Facts of the Case
A man who had been left to care for his infant son upon the death of his wife–a teacher whose earnings had been the couple’s principal source of support during their marriage and from whose earnings social security contributions had been deducted–applied for Social Security Act survivors’ benefits for himself and his son. Although he obtained benefits for the son, the widower was denied benefits for himself on the ground that survivors’ benefits were allowable only to women under
Does the gender-based distinction in Social Security benefits violate the Due Process Clause of the Fifth Amendment?
Yes. Justice William J. Brennan, Jr. delivered the opinion for the 8-0 majority. The Supreme Court held that the purpose of the social security benefits for the surviving spouse and children is to enable the surviving spouse to properly care for the children, regardless of the gender of the parent. Gender-based discrimination regarding these benefits is therefore both illogical and counter-productive.Justice Lewis F. Powell, Jr. wrote a concurring opinion in which he argued that the gender-based classification of the social security benefits does not serve any legitimate government interest. Chief Justice Warren E. Burger joined in the concurring opinion. In his opinion concurring in the judgment, Justice William H. Rehnquist wrote that the majority’s opinion overreached the bounds of the question by ruling on whether the statute violated the Fifth Amendment. He argued that the statute does not serve a valid legislative purpose and could be overturned on that basis alone.Justice William O. Douglas did not participate in either the discussion or the decision of this case.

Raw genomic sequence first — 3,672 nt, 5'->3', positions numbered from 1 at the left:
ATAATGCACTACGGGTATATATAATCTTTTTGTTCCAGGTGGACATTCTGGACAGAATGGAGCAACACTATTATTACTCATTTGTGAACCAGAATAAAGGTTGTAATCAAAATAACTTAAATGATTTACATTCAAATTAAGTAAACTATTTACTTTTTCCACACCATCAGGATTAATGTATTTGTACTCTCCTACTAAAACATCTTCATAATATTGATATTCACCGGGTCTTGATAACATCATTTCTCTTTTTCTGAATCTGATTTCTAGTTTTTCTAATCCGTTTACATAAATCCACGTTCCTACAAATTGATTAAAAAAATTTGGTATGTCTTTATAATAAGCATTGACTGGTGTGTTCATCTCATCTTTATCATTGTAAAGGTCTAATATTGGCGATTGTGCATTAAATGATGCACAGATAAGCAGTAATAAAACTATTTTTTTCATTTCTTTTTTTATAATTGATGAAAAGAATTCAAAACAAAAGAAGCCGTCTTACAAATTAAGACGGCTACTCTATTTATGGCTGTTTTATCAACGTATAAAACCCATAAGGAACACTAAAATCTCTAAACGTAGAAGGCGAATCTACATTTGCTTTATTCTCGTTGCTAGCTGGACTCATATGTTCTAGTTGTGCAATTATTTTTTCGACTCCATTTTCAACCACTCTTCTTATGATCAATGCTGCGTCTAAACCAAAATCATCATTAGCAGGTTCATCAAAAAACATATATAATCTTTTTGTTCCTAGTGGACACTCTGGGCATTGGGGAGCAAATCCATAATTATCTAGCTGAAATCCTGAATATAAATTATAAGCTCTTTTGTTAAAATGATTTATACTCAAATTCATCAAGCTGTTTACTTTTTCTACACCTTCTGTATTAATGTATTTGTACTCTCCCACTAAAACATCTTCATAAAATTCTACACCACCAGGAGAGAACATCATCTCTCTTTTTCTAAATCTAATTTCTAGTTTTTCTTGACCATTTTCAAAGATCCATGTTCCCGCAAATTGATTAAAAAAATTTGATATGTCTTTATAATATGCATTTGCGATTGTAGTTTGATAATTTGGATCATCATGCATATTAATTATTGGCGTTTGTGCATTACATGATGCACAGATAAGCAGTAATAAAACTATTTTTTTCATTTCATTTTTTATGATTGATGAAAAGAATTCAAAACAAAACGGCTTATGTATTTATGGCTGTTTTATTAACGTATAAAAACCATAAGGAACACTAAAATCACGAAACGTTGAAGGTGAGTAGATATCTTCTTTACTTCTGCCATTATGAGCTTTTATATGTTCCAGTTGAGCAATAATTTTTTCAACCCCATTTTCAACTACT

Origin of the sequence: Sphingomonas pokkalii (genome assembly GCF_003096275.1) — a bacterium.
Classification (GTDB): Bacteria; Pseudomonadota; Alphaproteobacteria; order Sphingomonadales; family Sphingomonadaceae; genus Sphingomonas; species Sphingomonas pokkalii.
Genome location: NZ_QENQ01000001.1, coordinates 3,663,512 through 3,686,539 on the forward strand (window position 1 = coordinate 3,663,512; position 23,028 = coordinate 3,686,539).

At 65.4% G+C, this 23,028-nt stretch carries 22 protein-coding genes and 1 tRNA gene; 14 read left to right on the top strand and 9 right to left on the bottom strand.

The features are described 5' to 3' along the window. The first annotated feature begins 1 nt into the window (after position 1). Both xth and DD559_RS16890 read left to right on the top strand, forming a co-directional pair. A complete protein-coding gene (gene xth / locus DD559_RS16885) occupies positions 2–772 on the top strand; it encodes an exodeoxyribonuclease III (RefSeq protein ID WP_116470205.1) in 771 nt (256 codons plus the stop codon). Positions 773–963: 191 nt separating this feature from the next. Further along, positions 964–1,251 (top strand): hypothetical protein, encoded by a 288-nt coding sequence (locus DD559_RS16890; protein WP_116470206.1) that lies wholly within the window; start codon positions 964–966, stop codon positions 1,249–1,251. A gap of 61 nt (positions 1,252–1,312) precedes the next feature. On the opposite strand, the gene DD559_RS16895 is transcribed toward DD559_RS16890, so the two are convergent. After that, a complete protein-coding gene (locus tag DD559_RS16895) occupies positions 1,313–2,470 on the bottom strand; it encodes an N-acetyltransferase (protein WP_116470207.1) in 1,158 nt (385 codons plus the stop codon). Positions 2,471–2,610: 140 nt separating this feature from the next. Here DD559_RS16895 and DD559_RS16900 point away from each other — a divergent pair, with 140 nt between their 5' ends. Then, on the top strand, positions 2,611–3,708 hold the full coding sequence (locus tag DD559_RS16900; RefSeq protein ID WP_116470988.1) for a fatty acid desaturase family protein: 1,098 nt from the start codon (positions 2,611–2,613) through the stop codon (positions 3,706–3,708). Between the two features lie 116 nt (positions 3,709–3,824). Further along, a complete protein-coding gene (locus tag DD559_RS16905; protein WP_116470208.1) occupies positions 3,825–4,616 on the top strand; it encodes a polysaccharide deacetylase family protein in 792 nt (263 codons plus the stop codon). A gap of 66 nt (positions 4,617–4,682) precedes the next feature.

- Citation: 420 US 636 (1975)
- Argued: Jan 20, 1975
- Decided Mar 19, 1975